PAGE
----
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Living in Hong Kong

A Thrilling Experience

In 2008, we made a great leap by deciding to relocate to Hong Kong.

 
FutureBest is on assignment to observe and document the cultural and shopping behaviorial attributes in the region.  This includes not only residents and tourists, but the large expatriate community that is an important part of what makes life globally unique.

  
A high-fashion fixture in Lane Crawford, a Prince jewelry store and a tea shop in Stanley; all forms of retailing have a place in Hong Kong and appear to do well at the same time.

  
A recent visit to Hong Kong Disneyland and we observed sights one would expect to see in Anaheim or Lake Buena Vista; the brand experienced transported well.  Unfortunately there are many complaints about the lack of attractions and few things to do besides shopping, which we now can understand and sympathize with.

  
A first trip to Beijing through Shenzen. Pictured is a beautiful jewelry store, China Red, that was on both sides of a transition ramp at the airport.  In Beijing, free-standing stores weren't readily apparent.  In this wall-of-windows shop, a wide range of fashions were displayed.  A neighborhood Starbucks offered a menu and level of service consistent with anywhere else in the world.

I intend to rely on my experience with techniques and methods used successfully in Western retail stores to attract customers, provide necessary information to consumers in order for them to make an informed buying decision, and help to close the sale, in my work in China.  I am intrigued by the Asian consumer and determined to find by research and testing how these same, successful techniques can be applied, with necessary alteration, to the retail market in China.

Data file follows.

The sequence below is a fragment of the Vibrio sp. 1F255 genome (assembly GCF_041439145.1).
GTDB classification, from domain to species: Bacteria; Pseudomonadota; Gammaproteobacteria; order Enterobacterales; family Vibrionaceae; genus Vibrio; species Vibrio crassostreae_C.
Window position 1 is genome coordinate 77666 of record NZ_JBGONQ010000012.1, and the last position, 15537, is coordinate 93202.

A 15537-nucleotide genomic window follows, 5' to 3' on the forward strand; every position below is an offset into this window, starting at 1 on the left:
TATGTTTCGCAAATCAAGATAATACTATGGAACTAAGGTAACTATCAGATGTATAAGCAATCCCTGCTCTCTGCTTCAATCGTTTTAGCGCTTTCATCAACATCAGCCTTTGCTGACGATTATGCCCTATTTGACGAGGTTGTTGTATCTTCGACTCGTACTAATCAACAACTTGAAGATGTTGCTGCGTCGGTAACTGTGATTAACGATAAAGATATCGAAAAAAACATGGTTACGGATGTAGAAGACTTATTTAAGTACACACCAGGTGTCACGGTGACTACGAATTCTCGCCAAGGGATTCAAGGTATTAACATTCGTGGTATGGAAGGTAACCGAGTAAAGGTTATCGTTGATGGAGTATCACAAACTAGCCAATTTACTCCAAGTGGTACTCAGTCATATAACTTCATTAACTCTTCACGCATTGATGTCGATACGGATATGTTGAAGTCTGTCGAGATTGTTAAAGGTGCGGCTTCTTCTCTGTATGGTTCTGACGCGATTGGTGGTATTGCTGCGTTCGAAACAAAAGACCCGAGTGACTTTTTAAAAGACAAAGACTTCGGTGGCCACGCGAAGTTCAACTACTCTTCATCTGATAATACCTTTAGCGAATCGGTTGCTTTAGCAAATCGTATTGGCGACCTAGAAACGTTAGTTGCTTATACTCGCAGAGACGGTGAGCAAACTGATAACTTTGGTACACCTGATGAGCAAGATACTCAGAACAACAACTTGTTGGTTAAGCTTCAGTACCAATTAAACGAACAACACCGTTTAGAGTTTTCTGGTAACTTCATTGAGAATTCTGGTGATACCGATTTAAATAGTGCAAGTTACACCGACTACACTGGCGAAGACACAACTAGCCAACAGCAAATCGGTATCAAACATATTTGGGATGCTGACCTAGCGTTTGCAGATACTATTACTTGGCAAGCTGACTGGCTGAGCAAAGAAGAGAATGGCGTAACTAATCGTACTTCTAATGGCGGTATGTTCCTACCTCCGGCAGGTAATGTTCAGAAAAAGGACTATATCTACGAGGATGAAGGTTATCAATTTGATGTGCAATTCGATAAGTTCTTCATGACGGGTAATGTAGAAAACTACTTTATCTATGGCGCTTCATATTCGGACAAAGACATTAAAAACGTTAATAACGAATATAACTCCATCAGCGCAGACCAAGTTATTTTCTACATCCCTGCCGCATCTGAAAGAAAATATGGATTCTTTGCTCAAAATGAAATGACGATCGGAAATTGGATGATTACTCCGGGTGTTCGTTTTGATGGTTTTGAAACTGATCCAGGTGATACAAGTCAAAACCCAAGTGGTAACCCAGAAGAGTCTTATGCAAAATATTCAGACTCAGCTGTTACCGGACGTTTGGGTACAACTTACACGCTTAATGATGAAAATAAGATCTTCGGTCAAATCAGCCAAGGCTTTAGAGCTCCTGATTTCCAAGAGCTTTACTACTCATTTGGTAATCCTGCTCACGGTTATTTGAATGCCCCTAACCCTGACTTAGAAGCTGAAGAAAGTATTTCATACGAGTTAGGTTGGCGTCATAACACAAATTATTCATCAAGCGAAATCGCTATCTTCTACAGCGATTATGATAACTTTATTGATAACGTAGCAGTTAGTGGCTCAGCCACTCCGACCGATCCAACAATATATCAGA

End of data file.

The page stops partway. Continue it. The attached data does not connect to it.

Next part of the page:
Within a study of the existing conditions, it is of course necessary to observe the world's largest retailer to see how they have reinterpreted their brand to China.

  
The similarities of Wal-mart/China to its US counterpart are many.  The major difference are; the number of huge instore marketing displays in the aisles, the vast quantities of merchandise, and the visual merchandise displays with include traditional asian fans, lamps and ceremonial icons.  What I can't show you are the food areas which were the most crowded with customers as well as employees, looking for spying cameramen.

Initial observations of retailing in the region demonstrate there exists significant potential for my personal quest to 'analyze and interpret Asian consumer behavioral patterns into techniques for retail design which improve the customer experience.'  

I think a demand by the Chinese shopper for competent and focused customer service is on the rise.